Zytiga Rejected in England as First-line Treatment for Newly Diagnosed Advanced Prostate Cancer

Zytiga Rejected in England as First-line Treatment for Newly Diagnosed Advanced Prostate Cancer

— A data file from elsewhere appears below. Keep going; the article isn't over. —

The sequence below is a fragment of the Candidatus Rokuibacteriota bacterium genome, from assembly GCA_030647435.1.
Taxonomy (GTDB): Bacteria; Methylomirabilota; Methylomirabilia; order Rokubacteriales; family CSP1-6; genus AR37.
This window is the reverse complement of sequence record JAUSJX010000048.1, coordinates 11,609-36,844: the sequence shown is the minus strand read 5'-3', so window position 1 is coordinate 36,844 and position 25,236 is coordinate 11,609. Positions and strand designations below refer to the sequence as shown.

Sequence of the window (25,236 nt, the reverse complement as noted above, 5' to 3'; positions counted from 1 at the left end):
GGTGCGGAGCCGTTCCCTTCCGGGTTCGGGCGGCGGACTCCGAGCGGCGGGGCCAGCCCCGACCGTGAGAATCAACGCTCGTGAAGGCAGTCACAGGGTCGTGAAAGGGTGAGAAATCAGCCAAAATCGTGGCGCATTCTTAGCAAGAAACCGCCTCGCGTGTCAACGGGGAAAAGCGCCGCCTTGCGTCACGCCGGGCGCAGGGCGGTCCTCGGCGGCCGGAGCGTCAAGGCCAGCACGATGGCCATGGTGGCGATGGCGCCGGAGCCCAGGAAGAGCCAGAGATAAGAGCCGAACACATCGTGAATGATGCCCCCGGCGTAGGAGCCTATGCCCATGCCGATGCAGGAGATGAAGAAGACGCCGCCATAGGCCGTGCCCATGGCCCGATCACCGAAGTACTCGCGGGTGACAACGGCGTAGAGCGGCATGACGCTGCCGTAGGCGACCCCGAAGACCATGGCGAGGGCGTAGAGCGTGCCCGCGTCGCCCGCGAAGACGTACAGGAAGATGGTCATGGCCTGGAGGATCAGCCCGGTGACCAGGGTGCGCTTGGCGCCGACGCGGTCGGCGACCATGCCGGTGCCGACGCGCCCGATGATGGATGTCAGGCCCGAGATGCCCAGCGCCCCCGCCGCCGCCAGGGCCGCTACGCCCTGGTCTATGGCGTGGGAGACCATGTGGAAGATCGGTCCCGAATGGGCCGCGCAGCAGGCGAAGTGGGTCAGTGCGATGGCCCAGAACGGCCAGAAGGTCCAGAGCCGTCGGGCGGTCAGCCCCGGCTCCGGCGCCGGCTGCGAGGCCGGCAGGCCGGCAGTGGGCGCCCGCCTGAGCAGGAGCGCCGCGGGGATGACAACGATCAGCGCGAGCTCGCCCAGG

Janssen’s medication Zytiga (abiraterone) was recently rejected as a first-line treatment for newly diagnosed advanced prostate cancer on the National Health Service (NHS) in England following an initial draft recommendation from the National Institute for Health and Care Excellence (NICE). The negative recommendation means Zytiga won’t be made routinely available for men with newly diagnosed metastatic prostate cancer. As it is recommended now, Zytiga will only be prescribed through the NHS for these men once standard hormone treatment or chemotherapy has failed. In two recent Phase 3 trials – STAMPEDE and LATITUDE – first-line therapy with Zytiga along with steroids and hormone therapy was found to reduce the chance of cancer recurrence and improve survival, compared to hormone therapy alone. STAMPEDE (NCT00268476) is a Cancer Research UK-funded study that is investigating multiple treatment combination treatments for prostate cancer. The therapies are given as an add-on to standard first-line hormone therapy and compared to hormone therapy alone. Patients were all at high risk of their disease spreading, and treated earlier, before their disease become resistant to standard hormone therapy. After three years, 83 percent of patients taking Zytiga, prednisolone, and hormone therapy remained alive, compared to 76 percent in the control arm. Also, the combination reduced the risk of disease worsening or death by 71 percent. LATITUDE (NCT01715285) included men with prostate cancer whose cancer had already spread at the time of diagnosis but who had yet to receive hormone treatment. The LATITUDE trial compared patients treated with standard hormone therapy to those treated with hormone therapy plus Zytiga and the steroid prednisone. The
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